Ducey plots $1 billion water plan, few details in final State of the State address

Ducey plots $1 billion water plan, few details in final State of the State address

Arizona Gov. Doug Ducey, front, gives his state of the state address at the Arizona Capitol, Monday, Jan. 10, 2022, in Phoenix. (AP Photo/Ross D. Franklin)

Gov. Doug Ducey touted his accomplishments and outlined a legislative agenda that includes action on water issues, education, border security and infrastructure in his eighth and final State of the State address on Monday. 

“The state of our state is strong,” Ducey said. But he added: “The job isn’t done.” 

Plans announced on Monday include a proposal to use $1 billion to bring desalinated seawater to Arizona, launching a summer camp to help kids that lost educational ground during the pandemic, speeding up work on Interstate 10, continuing to cut taxes and even adding to the border wall. The 50-minute speech featured applause lines about conservative priorities like tax cuts, school choice and support for law enforcement; it also contained withering criticism of President Joe Biden and lawmakers in Washington D.C. 

Longtime GOP consultant Chuck Coughlin said Ducey’s speech touched on a lot of priorities but was short on details. “In that respect, it was a sprinkling of ideas into the legislative environment that people could choose to take,” he said.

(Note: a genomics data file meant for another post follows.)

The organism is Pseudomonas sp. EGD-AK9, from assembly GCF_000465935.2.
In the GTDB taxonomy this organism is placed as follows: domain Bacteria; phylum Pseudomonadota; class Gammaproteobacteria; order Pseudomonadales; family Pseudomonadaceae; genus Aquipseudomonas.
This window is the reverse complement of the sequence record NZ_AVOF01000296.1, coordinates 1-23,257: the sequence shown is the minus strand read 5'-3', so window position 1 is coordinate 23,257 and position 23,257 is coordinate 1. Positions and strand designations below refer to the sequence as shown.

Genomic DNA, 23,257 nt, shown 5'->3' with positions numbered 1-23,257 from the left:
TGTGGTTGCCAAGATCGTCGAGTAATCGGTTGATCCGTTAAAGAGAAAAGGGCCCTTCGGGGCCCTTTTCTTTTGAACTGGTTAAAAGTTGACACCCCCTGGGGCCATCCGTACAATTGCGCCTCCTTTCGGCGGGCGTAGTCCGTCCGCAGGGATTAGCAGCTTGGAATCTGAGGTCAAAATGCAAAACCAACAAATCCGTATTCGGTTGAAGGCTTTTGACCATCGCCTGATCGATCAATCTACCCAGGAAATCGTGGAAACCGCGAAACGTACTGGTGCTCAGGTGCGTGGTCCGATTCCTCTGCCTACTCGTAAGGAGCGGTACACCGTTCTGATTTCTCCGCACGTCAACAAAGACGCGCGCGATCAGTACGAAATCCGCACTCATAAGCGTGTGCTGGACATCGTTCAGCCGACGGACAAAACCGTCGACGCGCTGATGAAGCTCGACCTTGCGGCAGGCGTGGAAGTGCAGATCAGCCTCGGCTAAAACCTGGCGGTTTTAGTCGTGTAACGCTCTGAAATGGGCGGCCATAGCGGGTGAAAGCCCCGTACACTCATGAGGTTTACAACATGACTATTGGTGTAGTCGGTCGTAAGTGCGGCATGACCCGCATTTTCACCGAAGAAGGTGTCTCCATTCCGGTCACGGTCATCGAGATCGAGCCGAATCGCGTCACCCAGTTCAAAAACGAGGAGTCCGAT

Unlike previous state of the state addresses that Ducey has delivered, Monday’s speech didn’t include any surprises. “He threw the 80 mile-per-hour fastball right down the middle,” Coughlin said. 

The governor kicked things off with praise for his role in turning the state around since his first run for job back in 2014, when the state was in a fiscal hole. “Today, a lot is different in Arizona. We have lived within our means: We have more citizens, our budget is balanced, our economy is roaring and our government is smaller and more efficient than it’s ever been.” 

This year is the governor’s last chance to burnish his credentials as he contemplates his next move and Monday’s speech indicated he’s planning to stake his legacy on some of the same economic issues that have defined his two terms so far. “I’ll present a budget on Friday that keeps this stewardship going – paying off more debt, and topping off our rainy-day fund, so that we don’t just own this house, but we leave the people’s house truly in order,” he said. 

Ducey’s address at the House of Representatives provides a partial roadmap for what is expected to be a lengthy and combative legislative session. 

Democratic Arizona leaders offered their own vision for the state on Monday in a plan they dubbed “Blueprint for a Better Arizona” that would direct federal Covid relief money to schools and water issues. House Minority Leader Reginald Bolding said the growing economy means Arizona has a real opportunity to invest in schools and other areas. 

“What stands in our way is a governor who has lost interest in the pandemic,” Bolding said, plus a “far-right” legislature “that roots for failure” by supporting slashing social safety nets and opposing democracy.